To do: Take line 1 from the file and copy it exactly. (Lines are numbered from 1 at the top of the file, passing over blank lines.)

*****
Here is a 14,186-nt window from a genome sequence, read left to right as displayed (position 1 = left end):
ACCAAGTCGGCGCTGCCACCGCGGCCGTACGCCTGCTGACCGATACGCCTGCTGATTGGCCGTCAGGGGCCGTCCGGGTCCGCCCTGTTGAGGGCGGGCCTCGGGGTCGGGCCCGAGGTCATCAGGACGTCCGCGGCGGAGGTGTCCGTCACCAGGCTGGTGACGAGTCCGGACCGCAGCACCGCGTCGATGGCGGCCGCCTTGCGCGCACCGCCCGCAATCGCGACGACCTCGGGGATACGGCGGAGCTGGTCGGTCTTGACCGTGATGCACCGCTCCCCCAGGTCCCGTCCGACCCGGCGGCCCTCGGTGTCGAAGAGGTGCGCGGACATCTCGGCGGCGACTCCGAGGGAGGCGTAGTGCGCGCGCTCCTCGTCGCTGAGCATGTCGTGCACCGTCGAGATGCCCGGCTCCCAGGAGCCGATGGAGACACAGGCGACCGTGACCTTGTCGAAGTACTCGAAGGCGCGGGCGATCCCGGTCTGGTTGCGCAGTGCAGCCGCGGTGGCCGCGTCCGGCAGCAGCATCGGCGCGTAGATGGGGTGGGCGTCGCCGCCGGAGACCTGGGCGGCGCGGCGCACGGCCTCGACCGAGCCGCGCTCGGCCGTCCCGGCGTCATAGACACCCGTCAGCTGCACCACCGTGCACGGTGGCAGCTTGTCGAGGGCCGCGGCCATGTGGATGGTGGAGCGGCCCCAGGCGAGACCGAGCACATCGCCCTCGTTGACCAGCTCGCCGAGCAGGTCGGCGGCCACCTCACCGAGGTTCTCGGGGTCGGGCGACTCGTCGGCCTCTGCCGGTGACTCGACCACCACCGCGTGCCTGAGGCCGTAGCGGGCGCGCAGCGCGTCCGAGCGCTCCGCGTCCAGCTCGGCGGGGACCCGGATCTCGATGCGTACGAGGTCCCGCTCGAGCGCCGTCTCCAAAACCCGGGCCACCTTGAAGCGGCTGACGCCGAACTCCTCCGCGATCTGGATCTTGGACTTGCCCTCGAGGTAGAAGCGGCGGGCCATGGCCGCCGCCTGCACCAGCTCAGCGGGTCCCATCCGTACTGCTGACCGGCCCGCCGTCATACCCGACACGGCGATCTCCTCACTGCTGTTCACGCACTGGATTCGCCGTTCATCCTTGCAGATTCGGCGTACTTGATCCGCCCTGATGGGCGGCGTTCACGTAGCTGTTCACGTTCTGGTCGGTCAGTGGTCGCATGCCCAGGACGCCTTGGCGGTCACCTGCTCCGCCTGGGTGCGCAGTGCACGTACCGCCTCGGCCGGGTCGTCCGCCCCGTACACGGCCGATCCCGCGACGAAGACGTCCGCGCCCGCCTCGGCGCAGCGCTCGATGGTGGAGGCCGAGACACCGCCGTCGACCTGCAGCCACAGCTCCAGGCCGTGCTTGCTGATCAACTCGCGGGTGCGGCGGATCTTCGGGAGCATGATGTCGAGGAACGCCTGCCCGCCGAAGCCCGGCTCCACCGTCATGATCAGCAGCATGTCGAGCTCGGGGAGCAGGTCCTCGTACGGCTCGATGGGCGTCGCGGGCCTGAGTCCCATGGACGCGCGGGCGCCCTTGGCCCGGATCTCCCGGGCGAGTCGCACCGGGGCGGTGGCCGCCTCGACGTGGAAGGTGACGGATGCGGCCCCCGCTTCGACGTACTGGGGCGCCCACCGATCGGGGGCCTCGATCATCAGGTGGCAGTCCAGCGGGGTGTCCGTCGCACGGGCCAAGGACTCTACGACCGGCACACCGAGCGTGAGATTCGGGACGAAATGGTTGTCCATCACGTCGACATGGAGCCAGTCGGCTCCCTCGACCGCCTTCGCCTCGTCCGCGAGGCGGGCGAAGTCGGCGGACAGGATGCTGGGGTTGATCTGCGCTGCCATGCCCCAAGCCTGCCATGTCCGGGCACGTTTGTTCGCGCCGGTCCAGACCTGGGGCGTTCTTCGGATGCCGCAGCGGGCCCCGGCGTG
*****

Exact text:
Here is a 14,186-nt window from a genome sequence, read left to right as displayed (position 1 = left end):